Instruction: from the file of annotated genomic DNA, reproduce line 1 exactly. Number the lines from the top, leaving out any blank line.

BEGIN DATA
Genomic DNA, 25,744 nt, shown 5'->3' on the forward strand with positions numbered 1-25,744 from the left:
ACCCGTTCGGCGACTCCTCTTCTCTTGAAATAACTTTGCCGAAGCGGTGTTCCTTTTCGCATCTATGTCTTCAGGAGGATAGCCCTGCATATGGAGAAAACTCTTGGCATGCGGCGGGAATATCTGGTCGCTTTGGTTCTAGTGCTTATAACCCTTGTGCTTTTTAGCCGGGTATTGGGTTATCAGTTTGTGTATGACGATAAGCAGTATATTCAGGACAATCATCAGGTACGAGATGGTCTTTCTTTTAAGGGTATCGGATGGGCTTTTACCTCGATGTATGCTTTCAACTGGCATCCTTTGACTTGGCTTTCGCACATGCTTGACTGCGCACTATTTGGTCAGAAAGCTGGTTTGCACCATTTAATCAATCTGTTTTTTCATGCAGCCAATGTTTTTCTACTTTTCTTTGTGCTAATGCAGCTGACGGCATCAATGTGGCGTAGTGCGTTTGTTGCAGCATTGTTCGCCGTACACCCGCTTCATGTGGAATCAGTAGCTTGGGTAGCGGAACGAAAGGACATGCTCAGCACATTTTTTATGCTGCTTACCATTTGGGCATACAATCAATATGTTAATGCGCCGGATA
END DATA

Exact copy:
Genomic DNA, 25,744 nt, shown 5'->3' on the forward strand with positions numbered 1-25,744 from the left: